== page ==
I watched almost all of the individual top eight and the team event today, starting at a brisk 6:45am, PST. Worlds has an especially long final day, and I finally had to cut out before the final match could start to do some work out in the real world. I enjoyed the presentation this year, with the individual and team events interleaved throughout the day. I really enjoyed most of it — and it was interesting to see four of the five Faeries decks drop out of the individual event in the quarterfinals (although, sadly, this meant that there was no on-air game time featuring Frank Karsten, and very little time with Akira Asahara). The team semifinals and finals were both exciting, and honestly, I was rooting for everyone, although the American team just a bit more than everyone else.
Wizards has dutifully posted the top performing Standard and Extended decks. I don’t care too much about Standard right now (not until the end of January, when Superstars may well have another Standard $1K). However, I’m quite interested in Extended. You can see all the decks whose pilots did 4-2 or better in the Extended portion by clicking here. There may be some risk in drawing conclusions from deck performance across six rounds at the tail end of a long event, but it’s still worthwhile to see what did well and how people tweaked their designs. Let’s start by seeing what people played. I’ve broken it down, going from most to least common archetype. Click through to the extended entry to see the breakdown, and some commentary.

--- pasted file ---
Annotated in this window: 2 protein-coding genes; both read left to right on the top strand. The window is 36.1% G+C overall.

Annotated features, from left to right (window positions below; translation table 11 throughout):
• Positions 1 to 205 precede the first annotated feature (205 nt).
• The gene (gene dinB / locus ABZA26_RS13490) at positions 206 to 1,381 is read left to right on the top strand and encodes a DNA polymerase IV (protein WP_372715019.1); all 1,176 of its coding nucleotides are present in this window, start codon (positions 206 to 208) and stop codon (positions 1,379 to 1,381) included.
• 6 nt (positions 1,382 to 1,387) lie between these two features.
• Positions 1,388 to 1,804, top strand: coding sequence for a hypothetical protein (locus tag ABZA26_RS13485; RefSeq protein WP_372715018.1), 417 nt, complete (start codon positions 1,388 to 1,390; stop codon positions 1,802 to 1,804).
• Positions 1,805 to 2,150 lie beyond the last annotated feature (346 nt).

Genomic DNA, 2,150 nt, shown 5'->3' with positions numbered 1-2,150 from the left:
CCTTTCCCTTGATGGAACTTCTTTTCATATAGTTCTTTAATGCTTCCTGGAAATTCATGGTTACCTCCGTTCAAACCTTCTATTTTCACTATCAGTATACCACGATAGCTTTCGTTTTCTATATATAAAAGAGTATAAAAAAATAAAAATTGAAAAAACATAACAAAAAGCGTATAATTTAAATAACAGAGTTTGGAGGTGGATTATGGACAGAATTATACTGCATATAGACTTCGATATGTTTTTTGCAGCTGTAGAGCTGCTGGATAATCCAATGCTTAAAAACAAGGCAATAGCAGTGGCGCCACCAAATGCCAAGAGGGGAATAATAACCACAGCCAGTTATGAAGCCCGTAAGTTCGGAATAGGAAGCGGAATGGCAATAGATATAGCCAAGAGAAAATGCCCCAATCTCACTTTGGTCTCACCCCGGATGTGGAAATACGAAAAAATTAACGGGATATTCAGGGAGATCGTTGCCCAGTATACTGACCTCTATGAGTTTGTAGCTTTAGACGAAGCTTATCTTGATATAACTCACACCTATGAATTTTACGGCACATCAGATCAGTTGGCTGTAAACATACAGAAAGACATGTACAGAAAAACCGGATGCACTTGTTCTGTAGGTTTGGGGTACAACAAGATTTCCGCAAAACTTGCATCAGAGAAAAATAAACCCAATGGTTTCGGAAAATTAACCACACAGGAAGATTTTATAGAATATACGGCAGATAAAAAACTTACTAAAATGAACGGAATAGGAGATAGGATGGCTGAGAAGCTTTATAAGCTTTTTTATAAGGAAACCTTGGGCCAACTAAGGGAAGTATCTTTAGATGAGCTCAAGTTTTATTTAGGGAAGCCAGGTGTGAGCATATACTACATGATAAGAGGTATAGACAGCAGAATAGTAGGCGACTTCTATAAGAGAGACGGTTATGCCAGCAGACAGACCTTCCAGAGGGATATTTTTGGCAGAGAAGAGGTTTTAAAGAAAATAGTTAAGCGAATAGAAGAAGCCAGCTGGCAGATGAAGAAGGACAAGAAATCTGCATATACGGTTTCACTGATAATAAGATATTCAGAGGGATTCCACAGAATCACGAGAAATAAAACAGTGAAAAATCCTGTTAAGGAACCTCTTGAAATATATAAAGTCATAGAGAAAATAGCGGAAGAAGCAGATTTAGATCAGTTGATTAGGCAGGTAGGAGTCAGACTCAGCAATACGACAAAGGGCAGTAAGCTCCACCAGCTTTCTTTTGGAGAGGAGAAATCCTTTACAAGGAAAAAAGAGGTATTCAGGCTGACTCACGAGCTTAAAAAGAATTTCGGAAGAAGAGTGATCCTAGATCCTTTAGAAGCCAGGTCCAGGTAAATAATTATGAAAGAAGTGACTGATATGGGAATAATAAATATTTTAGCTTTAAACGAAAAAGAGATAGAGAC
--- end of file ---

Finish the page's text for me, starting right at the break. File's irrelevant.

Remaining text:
- Zoo – 17
- Blue Faeries – 16
- Blue-Black Faeries – 8
- Death Cloud – 7
- Burn – 6
- Elves – 6
- Plasma Swans – 6
- Tron – 4
- All-in Red – 3
- Tezzerator – 3
- Affinity – 2
- Dredge – 2
- Astral Slide – 1
- Desire Storm – 1
- Goblins – 1
- Red Deck Wins – 1
Some clarifying notes:
“Blue Faeries” decks are mono-blue, draw-go-style decks whose creatures by and large are Faeries, although a couple have Azami to capitalize on the wizardy nature of Sprites and Cliques. “Blue-Black Faeries” decks are very similar, but tend to maindeck Bitterblossom, Dark Confidant, or both. By “Burn” I mean those decks that feature Keldon Marauders, Spark Elementals, and giant piles of burn spells. The single “Tron” category splits into two blue-black decks, one blue-white deck, and one blue-green deck. Finally, I split out one “Red Deck Wins” deck that is neither All-in Red nor Burn, featuring big, funky red creatures and some burn spells.
What should we conclude from this? Well, if you make it into the top tables in your PTQ, expect to play against overpowered little creatures and draw-go counterspell decks. If you look at the blue and blue-black Faeries lists, it seems reasonably fair to aggregate them — especially since some of the blue lists can sideboard into Bitterblossoms. Being able to deal, one way or another, with countermagic is going to be important (barring some new, game-breaking innovation). Second, a wide variety of decks are still viable in Extended, which is a happy thing.
If we look through the decks in a little more detail, we turn up some fun stuff.
Seb Thaler’s successful Zoo deck ran not only the full four Mogg Fanatics (which most Zoo decks have returned to, post-Berlin), it also ran triple Shadow Guildmage in the main deck. A number of Zoo decks also ran four Kitchen Finks in the sideboard.
Akira Asahara’s Elves build has some (perhaps typically, for him) quirky Chord targets in the sideboard, include Magus of the Moon and Realm Razor.